Moscow, Russia (GVO) – A Moscow court has sentenced a protester to three years in prison for peaceful protests under a new law regulating unsanctioned protest activity introduced last year. Human rights activists believe the law is yet another means of repressing dissent in Russia.
Ildar Dadin, who took part in several single-person pickets in 2014, became the first Russian citizen jailed for participating in more than two unsanctioned public events in 180 consecutive days. Investigators claim he took part in four unsanctioned protests during 2014.
On December 7, the court found Dadin guilty of “repetitive violation of the regulations on public events,” and delivered the sentence the same day. Dadin has already spent 10 months under house arrest. He has also previously received administrative sentences for human rights-related activity, spending 7, 10 and 15 days in detention.
Speaking in court, Dadin pleaded not guilty and called the case against him a “shameful persecution based on an unconstitutional law.”
I am ready to go to jail for my beliefs. I have fought and will continue to fight for my rights.
A video from the courtroom shows the moment the verdict was read and the outcry immediately after.
Russian journalists, civil society, and political activists posted about Dadin’s sentence on social media, with reactions ranging from shock to outrage.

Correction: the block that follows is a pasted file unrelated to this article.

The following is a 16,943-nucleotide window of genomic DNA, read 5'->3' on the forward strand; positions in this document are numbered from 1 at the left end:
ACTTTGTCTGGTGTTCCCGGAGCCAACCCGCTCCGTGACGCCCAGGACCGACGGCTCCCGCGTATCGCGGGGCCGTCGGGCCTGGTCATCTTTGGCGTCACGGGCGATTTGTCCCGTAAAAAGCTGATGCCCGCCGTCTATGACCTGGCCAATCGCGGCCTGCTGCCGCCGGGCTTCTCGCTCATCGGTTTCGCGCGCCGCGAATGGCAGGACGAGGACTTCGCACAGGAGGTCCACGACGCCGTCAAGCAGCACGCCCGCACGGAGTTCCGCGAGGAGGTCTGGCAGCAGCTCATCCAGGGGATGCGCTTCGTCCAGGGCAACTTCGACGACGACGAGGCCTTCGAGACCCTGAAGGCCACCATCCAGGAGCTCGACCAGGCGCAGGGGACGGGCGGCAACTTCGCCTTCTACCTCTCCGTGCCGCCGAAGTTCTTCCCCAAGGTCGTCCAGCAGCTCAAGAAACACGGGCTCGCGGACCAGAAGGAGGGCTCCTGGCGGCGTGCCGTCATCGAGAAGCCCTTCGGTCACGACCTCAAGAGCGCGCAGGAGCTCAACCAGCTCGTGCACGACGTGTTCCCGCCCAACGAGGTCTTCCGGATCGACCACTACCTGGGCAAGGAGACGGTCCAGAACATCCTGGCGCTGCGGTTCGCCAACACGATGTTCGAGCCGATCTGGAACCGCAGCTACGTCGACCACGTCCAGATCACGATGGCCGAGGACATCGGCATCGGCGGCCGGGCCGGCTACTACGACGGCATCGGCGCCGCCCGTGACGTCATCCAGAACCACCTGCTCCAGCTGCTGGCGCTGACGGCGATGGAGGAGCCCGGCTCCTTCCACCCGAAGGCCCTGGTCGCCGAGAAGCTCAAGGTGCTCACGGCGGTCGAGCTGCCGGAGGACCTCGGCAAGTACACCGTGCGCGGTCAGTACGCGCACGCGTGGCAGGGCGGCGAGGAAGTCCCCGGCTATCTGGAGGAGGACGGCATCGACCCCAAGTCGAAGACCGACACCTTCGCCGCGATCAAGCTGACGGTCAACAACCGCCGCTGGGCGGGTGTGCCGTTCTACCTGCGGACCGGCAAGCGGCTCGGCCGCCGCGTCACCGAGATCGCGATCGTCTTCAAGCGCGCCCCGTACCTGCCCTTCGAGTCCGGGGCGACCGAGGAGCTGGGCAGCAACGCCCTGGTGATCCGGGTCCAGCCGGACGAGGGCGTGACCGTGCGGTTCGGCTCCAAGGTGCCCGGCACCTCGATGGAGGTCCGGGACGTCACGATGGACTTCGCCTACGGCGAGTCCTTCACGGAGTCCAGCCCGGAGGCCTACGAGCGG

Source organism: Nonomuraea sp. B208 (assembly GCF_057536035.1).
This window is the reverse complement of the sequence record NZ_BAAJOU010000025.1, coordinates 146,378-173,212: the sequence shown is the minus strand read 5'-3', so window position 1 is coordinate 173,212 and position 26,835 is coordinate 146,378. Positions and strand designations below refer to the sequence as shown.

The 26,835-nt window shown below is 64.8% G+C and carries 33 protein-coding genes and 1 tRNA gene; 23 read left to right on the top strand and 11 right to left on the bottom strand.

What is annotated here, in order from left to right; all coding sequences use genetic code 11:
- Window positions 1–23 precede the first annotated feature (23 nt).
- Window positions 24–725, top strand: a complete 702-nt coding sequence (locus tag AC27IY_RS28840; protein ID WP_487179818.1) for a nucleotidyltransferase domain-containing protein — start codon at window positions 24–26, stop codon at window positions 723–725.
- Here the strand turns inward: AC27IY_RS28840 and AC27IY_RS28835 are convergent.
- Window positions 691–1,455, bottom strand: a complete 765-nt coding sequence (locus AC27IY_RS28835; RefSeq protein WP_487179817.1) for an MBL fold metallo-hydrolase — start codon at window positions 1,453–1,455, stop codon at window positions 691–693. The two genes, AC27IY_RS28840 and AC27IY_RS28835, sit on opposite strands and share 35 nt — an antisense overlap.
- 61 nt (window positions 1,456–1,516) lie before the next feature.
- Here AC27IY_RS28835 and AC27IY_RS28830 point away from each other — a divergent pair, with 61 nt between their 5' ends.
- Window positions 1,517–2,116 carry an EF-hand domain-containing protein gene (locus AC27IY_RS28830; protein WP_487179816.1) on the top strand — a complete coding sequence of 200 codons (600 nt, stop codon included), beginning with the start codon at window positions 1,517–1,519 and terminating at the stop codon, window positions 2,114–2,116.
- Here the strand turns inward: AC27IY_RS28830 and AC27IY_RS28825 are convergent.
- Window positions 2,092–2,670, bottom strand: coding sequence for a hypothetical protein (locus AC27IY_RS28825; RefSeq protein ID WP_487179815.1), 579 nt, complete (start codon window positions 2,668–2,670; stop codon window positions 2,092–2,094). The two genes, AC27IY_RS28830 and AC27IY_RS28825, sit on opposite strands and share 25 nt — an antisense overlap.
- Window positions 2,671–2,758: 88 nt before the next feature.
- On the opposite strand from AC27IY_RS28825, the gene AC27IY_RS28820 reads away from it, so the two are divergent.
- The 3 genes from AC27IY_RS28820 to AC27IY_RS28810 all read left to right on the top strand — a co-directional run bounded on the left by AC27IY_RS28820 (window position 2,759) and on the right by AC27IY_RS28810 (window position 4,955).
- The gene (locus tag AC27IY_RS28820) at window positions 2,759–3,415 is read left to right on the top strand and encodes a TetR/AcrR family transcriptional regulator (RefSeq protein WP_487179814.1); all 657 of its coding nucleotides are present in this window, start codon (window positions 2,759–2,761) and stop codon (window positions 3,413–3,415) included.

Holy crap. Dadin got three years—a real prison term—for holding several single-person pickets.
First jail term for unsanctioned meetings, Dadin quickly gets three years. An extremely harsh sentence, the maximum.
Other users saw harsher sentences for peaceful protest as a logical development of Russian state cracking down on free expression and civic activism.
One problem left in this country—people incorrectly holding single-person pickets. Let’s jail them. F*cking shame.
Human rights defender Pavel Chikov was almost resigned in his reaction and saidsuspended sentences for protesters were fast becoming a “positive outcome.”
I’ve long said that those engaging in civic activity in Russia today should be prepared for three years in a penal colony.
Human rights organizations, including Memorial, Freedom House, and others, have also spoken out against the verdict. Amnesty International called the sentence a “shocking and cynical attack on freedom of expression.”
Dadin’s fiancée Anastasia Zotova, in a blog post about his activism and his personal life, described him as a kind, caring person and denounced the sentence.
He always demanded that the police adhere to the law. This is a person who sincerely wants to make his country better. And his favorite phrase is “honor and humanity above all.”
Three other Russian activists, including Mark Galperin and 75-year-old Vladimir Ionov, have been charged with a similar crime for peaceful dissent and single-person picketing.
In a January 2015 interview with Open Russia, Dadin talked about becoming a civic activist and said his dream was to build a “lawful state” in Russia.
To everyone who wants to know my opinion, please say: “Russia must be free. I’m not sure it will, but it must.”